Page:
Jack Daley, manager at TwentyFour Asset Management. (photo: DR)
By Jack Daley, Portfolio Manager at TwentyFour Asset Management
Shares of Electricité de France (EDF) fell nearly 25% last Friday after the French government announced exceptional measures to limit the impact of rising electricity prices on consumers French, at the expense of the energy supplier, whose shares have fallen more than 30% since the beginning of December.
EDF stated that the financial consequences of these measures could not be “precisely determined” at this stage and would depend on market prices over the period of implementation of these measures, but that on the basis of market prices at January 12, 2022, they would have an impact of approximately 7.7 billion euros on 2022 EBITDA. The company indicated that it will examine the appropriate measures to strengthen its balance sheet structure, adding that it will communicate again at the latest later when the annual results are published on February 18.
Early market assessments put the impact at 45% of consensus EBITDA estimates. Between 1.5 and 1.6 billion euros could however be recovered in the form of a tariff deficit and charged back to EBITDA. This situation has been exacerbated by EDF’s decision to reduce its French nuclear production by 30 TWh for the whole of the year, bringing it to 300-330 TWh. This adjustment results from the extension of the shutdown of five EDF nuclear reactors. In effect, EDF could be forced to buy electricity on the open market at the prevailing spot price, in order to sell to the competition, probably at a loss.
The French government says the measures are intended to curb inflation and protect consumers amid the European energy crisis. However, it is likely that they will also aim to boost support for President Emmanuel Macron a few weeks before the presidential elections to be held in April. The fact that EDF is majority-owned by the French state makes it easier for the government to implement such measures. No one denies the inflationary pressures exerted worldwide on energy prices. These measures, however, target a single company and contrast with other European countries, which are examining fairer methods, like the United Kingdom, which is considering a reduction in VAT on electricity bills.
This is not the first time that the French government has exerted its influence on EDF. In 2015, the main nuclear supplier of EDF, Areva, in difficulty, asked for a capital injection. Given the state’s stake in EDF, the government ordered the company to support (and ultimately buy out) Areva. Our fear was that this capital call could compromise EDF’s dividend. Eventually, the spread more than doubled to around 700bp as reality set in, dragging the performance of these sterling corporate bonds down. Seven years later, EDF still does not, in our opinion, constitute an acceptable risk, which is confirmed by recent events.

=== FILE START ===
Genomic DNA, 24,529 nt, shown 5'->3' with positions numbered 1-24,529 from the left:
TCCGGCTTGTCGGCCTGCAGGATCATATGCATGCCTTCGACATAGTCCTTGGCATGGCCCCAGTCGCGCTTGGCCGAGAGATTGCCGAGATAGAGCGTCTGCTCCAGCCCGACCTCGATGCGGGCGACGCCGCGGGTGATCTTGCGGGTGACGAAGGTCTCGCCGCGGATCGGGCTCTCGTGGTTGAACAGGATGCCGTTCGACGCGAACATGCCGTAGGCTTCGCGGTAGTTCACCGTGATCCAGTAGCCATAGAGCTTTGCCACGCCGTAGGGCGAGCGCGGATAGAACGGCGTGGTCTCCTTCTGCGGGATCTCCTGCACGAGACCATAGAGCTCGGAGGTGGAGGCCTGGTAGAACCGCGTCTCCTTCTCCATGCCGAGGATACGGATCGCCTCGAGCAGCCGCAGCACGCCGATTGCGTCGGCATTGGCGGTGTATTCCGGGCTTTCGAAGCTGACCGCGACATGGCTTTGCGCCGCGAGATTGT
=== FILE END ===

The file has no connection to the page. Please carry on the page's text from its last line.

EDF is one of the largest issuers of hybrid bonds, with an outstanding amount of 17 billion euros. Prior to the announcement, EDF’s hybrid bonds were included in certain Investment Grade indices. On Monday, Fitch downgraded EDF’s issuer rating from A- to BBB+ and its hybrid bond rating from BBB to BBB-. In addition, the three rating agencies have now placed EDF on negative watch at issuer level. Any further downgrading of hybrid bonds could mean their exit from the Investment Grade index, adding to the margin pressures that will be felt as a result of the French government’s intervention from the selling pressures exerted by Investment Grade investors. Overall, EDF’s hybrid bonds have fallen 1-3 bps across durations since last week’s announcement. Although at this stage the true extent of the impact cannot yet be determined, it goes without saying that the measures taken by the French government have not been well received by the market.
This latest episode in the EDF saga is an example that justifies our particular distrust of companies with strong government holdings. Governments will be tempted to exert influence over corporate decisions at their convenience, potentially resulting in a significant reduction in the bond issuer’s ability to pay dividends and possibly postponing the payment of bond coupons. hybrid instruments.